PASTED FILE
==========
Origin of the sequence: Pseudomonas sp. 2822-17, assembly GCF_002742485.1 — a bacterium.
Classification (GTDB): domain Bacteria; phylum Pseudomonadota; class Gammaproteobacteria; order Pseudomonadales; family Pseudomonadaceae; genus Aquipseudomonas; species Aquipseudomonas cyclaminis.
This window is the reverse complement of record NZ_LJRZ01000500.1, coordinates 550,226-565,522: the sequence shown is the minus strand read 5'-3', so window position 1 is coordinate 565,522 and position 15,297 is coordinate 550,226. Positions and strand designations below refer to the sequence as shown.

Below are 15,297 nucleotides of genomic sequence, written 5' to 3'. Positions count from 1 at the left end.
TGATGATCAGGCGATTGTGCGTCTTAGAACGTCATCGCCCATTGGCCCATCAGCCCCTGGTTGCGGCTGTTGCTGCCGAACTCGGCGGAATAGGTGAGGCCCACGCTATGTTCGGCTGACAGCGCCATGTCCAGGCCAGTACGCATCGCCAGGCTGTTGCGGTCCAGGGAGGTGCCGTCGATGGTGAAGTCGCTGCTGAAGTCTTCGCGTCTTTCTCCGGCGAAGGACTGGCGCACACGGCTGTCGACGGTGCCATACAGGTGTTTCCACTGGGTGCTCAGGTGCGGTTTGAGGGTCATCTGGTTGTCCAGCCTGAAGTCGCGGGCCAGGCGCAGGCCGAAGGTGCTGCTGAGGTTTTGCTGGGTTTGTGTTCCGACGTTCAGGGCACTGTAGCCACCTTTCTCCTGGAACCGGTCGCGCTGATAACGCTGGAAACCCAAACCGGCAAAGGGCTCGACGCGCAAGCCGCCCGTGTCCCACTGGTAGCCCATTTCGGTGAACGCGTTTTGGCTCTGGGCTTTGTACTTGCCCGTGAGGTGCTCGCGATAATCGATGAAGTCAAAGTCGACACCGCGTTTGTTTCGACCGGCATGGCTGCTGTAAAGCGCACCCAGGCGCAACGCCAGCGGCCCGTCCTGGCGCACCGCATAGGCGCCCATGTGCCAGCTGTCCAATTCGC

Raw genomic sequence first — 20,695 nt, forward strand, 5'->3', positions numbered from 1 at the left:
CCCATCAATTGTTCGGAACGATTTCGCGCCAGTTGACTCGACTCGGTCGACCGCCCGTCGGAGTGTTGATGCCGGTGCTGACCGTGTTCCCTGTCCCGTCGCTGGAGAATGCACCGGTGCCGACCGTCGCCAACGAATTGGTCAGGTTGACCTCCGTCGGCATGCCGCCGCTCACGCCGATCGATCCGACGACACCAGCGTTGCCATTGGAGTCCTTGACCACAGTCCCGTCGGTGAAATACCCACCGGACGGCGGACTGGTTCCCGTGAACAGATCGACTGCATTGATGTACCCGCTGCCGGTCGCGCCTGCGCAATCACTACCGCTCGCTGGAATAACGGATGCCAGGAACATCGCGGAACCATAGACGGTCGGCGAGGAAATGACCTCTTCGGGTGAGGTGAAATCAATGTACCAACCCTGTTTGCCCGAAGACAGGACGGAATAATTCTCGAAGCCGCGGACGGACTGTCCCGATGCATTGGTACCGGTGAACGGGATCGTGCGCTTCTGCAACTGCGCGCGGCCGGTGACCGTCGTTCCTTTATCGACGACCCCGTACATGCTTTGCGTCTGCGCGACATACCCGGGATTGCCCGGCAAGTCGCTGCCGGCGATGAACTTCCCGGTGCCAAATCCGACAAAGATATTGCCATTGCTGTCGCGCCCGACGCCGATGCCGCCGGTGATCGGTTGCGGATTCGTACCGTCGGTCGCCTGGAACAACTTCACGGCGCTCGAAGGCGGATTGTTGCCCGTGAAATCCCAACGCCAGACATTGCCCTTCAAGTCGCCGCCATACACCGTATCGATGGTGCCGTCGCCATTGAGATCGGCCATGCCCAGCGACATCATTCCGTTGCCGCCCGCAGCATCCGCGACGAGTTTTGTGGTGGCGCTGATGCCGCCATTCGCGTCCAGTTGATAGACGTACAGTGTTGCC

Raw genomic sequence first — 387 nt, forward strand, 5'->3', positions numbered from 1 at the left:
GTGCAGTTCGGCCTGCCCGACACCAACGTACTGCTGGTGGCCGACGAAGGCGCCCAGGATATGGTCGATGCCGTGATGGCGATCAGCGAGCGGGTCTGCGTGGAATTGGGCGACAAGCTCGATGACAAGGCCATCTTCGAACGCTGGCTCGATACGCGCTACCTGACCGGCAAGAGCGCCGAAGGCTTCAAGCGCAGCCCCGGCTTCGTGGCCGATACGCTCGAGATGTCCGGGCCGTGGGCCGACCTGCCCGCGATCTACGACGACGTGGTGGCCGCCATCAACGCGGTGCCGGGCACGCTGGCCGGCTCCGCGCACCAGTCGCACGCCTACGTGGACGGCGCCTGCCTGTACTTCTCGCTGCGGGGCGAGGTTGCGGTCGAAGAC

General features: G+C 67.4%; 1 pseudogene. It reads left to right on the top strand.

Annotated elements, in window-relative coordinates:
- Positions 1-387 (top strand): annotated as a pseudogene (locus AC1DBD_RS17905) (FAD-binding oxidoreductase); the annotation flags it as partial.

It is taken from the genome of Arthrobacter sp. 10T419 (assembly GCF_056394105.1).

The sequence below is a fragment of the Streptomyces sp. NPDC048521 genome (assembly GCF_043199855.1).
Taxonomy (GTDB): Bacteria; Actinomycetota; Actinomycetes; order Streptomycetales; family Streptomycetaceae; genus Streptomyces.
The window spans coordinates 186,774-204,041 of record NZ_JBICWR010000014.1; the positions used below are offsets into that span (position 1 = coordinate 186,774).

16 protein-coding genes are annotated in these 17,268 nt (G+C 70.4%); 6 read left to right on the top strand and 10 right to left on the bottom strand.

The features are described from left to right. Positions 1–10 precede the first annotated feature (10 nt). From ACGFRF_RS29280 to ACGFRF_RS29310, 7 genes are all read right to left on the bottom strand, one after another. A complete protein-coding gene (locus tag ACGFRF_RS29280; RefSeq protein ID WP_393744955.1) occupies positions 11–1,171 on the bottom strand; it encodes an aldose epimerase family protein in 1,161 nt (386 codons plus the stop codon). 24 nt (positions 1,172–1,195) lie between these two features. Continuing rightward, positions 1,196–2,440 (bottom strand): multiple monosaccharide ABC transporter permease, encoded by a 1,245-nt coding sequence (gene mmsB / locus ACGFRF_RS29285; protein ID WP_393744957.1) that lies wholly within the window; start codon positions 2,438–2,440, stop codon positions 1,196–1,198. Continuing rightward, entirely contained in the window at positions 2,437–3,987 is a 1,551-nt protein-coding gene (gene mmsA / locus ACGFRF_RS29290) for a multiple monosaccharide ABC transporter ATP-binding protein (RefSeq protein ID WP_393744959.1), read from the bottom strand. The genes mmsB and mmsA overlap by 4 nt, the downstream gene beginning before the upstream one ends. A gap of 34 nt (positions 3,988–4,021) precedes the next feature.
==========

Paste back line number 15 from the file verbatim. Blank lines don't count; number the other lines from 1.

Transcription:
Taxonomy (GTDB): Bacteria; Actinomycetota; Actinomycetes; order Streptomycetales; family Streptomycetaceae; genus Streptomyces.